And, in fact, it seems cars are getting older. The age of the average American car has increased 17% over the past decade to around 11.5 years. Vehicles are lasting longer, and their drivers are ready to pay for the upkeep. The global auto aftermarket industry is expected to exceed $500 billion by the year 2026.
There’s another reason to think the aftermarket industry might continue to grow: millennials. That’s right—for once we’re not to blame for killing an industry, we’re helping it. According to the market research company NPD Group, millennial drivers are on the road twice as much as those in their sixties. We’re also more likely to be driving an older car, and to have bought it used. You’re welcome, auto aftermarket.
(Ok, so the millennial trend is probably not the only factor in aftermarket growth. But, hey, I’m a millennial. I like to make it all about me.)
Awareness of hybrid and all-electric vehicles has been growing steadily over the past couple of decades, but recent years have signaled the possibility of a true sea change. One study back in 2017 predicted that the majority of top auto parts suppliers would be irrelevant by 2030 if they did not find a way to meet the shifts in the auto industry. Like eCommerce, what started out as an uncertain trend is now solidifying into a new normal.
More recently, Reuters proclaimed 2020 to be “the year the US auto industry went electric,” thanks to Tesla’s meteoric rise and increasing efforts to fight climate change. New hybrid and all-electric vehicles from all over the industry are scheduled to hit the market in 2021, including several electric trucks.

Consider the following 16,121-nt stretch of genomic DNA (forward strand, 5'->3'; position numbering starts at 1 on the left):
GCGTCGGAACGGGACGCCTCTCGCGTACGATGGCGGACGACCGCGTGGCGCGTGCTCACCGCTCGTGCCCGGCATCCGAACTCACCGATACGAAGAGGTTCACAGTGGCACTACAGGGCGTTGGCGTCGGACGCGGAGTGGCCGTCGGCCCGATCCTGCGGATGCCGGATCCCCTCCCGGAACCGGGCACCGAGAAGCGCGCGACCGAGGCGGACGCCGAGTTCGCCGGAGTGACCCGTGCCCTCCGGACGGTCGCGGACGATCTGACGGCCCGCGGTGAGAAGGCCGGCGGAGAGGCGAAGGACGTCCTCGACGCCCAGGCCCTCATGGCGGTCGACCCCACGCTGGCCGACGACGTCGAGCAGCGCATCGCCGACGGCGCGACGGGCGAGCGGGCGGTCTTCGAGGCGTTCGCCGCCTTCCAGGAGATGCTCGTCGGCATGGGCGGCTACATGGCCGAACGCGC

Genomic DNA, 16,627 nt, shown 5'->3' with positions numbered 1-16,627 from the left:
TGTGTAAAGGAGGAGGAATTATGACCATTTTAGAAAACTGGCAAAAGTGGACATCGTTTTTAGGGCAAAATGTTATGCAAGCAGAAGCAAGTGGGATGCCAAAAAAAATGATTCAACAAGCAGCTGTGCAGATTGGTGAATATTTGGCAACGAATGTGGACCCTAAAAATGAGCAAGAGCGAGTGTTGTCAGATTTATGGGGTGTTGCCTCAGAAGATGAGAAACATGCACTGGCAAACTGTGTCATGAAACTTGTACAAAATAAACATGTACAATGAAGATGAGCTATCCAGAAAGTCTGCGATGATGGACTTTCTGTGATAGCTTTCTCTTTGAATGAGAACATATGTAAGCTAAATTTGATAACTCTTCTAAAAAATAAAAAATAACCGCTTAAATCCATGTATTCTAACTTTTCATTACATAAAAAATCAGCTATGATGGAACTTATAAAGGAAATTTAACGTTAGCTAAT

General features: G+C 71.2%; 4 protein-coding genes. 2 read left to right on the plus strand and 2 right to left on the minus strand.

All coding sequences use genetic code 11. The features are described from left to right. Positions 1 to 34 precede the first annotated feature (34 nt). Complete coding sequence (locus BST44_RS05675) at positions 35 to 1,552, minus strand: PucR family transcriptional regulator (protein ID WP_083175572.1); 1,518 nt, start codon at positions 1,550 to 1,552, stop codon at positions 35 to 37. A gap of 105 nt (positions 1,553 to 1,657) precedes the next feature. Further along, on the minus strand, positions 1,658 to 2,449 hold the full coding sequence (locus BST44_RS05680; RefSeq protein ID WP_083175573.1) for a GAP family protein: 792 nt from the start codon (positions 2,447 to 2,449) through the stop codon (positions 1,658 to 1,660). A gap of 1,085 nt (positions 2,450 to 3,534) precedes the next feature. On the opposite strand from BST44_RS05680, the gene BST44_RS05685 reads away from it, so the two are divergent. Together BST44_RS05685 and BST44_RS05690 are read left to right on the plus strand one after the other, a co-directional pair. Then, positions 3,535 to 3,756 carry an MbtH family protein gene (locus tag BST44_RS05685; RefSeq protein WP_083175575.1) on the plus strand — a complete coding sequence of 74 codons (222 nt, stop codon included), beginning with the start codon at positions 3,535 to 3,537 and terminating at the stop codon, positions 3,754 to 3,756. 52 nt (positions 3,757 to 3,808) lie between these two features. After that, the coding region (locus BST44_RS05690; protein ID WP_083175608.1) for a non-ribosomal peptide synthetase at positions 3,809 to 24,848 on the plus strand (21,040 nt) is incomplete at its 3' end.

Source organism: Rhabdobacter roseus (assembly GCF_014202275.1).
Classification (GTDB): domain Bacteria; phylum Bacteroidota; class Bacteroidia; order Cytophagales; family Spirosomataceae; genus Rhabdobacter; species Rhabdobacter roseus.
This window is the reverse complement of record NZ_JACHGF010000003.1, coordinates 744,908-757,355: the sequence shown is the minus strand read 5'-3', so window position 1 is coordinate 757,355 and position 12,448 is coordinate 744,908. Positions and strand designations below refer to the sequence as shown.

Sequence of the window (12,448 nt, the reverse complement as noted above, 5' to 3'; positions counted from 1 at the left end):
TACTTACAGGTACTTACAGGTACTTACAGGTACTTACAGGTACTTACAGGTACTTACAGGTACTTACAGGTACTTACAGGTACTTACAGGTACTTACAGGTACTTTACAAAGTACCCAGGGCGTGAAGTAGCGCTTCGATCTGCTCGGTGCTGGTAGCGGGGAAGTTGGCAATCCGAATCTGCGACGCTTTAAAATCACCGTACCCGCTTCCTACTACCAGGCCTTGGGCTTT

This shift in the auto industry is likely to have interesting effects on the aftermarket. Electric vehicles use their parts differently than traditional ones: while they might take longer to wear out brake pads, they eat through tires faster. Additionally, as systems within the car become more complex, from advanced driver-assistance features to sophisticated heating and cooling systems, aftermarket manufacturers and distributors will need to adjust accordingly – not only in terms of their product offerings but also in how their train their sales teams.
As you’ve likely heard many times in the recent months, these are uncertain times we live in, and the auto aftermarket is no exception. The industry proved resilient in the face of the COVID-19 pandemic and economic recession, but tectonic shifts in both the way sales are conducted and what’s being sold nonetheless create uncertainty for auto parts businesses.
Moreover, there’s one challenge left we haven’t mentioned: how to differentiate your business. In an industry populated by dozens or hundreds of similar companies, how can you stand out among the competition?
(Yes, this is the part where I talk about incentives. Did you really think I wasn’t going to bring up incentives?)
As an incentive provider, it’s our goal to help you become the best you can be within your industry. Incentives help businesses increase their market share, improve their salespeople’s product knowledge, build customer loyalty, and so much more. In a busy industry undergoing major changes, incentives guarantee that you’ll stand out in the crowd.
We love the industries we serve, and we love talking about what lies in their futures! Book a meeting with us to share your thoughts on the automotive aftermarket, incentives, millennials, or whatever else might be on your mind!
Photo by rawpixel on Unsplash